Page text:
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Undaunted Dunn: Clarion-Limestone Senior Continues Strong Volleyball Play Despite Devastating Knee Injury

STRATTANVILLE, Pa. (EYT/D9) — Kendall Dunn was in denial.

She knew exactly what that popping sound meant. She knew exactly what the pain emanating from her right knee was telling her.

The Clarion-Limestone senior didn’t want to admit it.

When Dunn, a standout setter on the Lions’ volleyball team and a three-sport star at the school, received the sobering confirmation that she had suffered a complete tear of the ACL in just the second match of her senior season, she was surprisingly stoic.

“I didn’t cry,” she said. “I never really cried. Not at all, which is surprising. I was just in shock and it was kind of painful.”

It was hard for Dunn to believe because the injury happened on what was just an ordinary, mundane volleyball play.

She jumped at the net to make a block attempt, but when she landed, her right knee buckled.

Deep down, she knew right away it was serious.

“I felt the pop,” she said. “They say when you do it you always feel that pop, but I didn’t want to accept the fact that it was torn. Me and my coach made eye contact and it was like, ‘There’s now way I’m coming back into this game.’”

Clarion-Limestone High School sports coverage on Explore and is brought to you by Redbank Chevrolet and DuBrook.


Dunn, though, was determined not to miss out on her final high school volleyball season.

No matter what it took.

Initially, she figured there was nothing she could do. She thought a torn ACL was a death sentence to her season. But then she found out Clarion-Limestone classmate Ryan Hummell was playing football at Central Clarion with his own torn ACL — and playing well — and decided she was going to give it a try, too.

“I never really knew you could play without your ACL,” Dunn said. “I thought it was kind of weird. Oh my gosh, you can play with a torn ACL?”

In an odd way, having a complete tear and no other structural damage turned out to be a blessing.

It allowed her to put off surgery so she could finish out her senior campaign.

“I knew that I wanted to get back out there because the people who I’ve been playing with now, I’ve known them for so long,” Dunn said. “I just wanted to finish my senior year out with the people who I love.”

Dunn consulted with Dr. Justin Arner, a orthopedic surgeon and partner at Burke and Bradley Orthopedics at UPMC St. Margaret Hospital in Pittsburgh. Arner, a 2005 Clarion Area High School graduate, gave Dunn the green light to try to play with the injury.

Dunn did miss eight matches while she waited for the swelling to go down and to rehab the muscles around the injury to support her damaged knee. She returned last week and has picked up right where she left off.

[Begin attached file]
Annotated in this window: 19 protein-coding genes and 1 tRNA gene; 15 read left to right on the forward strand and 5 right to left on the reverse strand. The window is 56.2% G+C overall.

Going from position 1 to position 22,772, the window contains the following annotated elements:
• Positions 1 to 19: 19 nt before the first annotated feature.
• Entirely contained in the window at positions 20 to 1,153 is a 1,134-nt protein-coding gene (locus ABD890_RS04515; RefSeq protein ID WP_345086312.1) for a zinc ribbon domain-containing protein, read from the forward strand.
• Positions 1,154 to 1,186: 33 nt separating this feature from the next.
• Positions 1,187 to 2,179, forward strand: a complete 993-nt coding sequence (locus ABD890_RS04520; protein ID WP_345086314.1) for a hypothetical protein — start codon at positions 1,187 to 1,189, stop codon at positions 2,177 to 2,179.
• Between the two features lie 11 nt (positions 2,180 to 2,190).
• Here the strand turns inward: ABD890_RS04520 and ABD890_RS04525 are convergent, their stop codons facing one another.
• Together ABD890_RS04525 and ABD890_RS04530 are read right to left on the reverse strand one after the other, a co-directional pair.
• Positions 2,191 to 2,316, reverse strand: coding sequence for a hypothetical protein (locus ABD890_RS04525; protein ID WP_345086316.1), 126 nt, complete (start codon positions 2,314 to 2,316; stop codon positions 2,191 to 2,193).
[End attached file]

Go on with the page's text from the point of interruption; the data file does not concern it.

She had 39 assists and 10 kills in a four-set win over A-C Valley in her return to action.

Dunn did have a scare in that match when she crumpled to the court with pain in her right knee.

“I’m completely fine with no ACL just walking around the school, but I have that brace on,” Dunn said. “It’s kind of weird when you tweak it because it’s a different type of pain. It’s just really scary when you do it at first. But you get used to it.”

The mental hurdle was also something Dunn didn’t expect would be so difficult to clear.

When she returned to the court, she found she was playing timid. Her injury was never far from her mind.

She had to make the decision to ignore those fears.

It took awhile. Dunn admitted she was concerned jumping for a block because that was how she suffered the injury. It took her a few successful leaps to put her mind at ease.

Now, she plays with the same abandon she always has.

“I’m very proud of myself,” Dunn said. “I’m glad I could get to this point in my life, to be mentally strong and get my knee stronger than ever. And just the support of the team in whatever I do has been great. They make it happen.”

County Clarion-Limestone coach Ryan Troupe among those impressed with how Dunn has performed since returning.

“She has the heart of a lion,” Troupe said. “She’s got to fight. She has to keep going. I don’t think there was a second that Kendall ever thought she wouldn’t try to come back. The day after she went down, she was like, ‘I want to be back for Senior Night,’ and she was back well before that.”

Even during the time she was out, Dunn was on the bench, serving almost like another assistant coach. She helped Kaylee Smith, her cousin, fill her shoes during her absence.

“Her leadership is undeniable,” Troupe said. “There’s never a moment when I’m not proud of that kid.”

Dunn had to make another very difficult decision.

Also a star on the basketball court in the winter, as well as on the softball diamond in the spring, Dunn has decided to undergo surgery in early January.

“It was very hard,” Dunn said. “But I know what I’m doing.”

She wants to play volleyball in college next fall. To do that, she has to be healthy.

Dunn doesn’t know where she will be playing in college yet.

She’s happy she is still playing for Clarion-Limestone now.

“I feel like I have no limitations,” Dunn said. “I feel like I’m playing like myself. I’m just going out and going at it. I just feel fortunate. Everyone has been so supportive of me being able to finish out my senior year. I just couldn’t image only playing one game of my senior year of volleyball and then just have that be it. I’m glad that I have a little bit of a backstory with my journey of tearing my ACL and getting a few more games under my belt with the team that I love.”

Clarion-Limestone Area High School sports coverage on Explore and is brought to you by Redbank Chevrolet and DuBrook.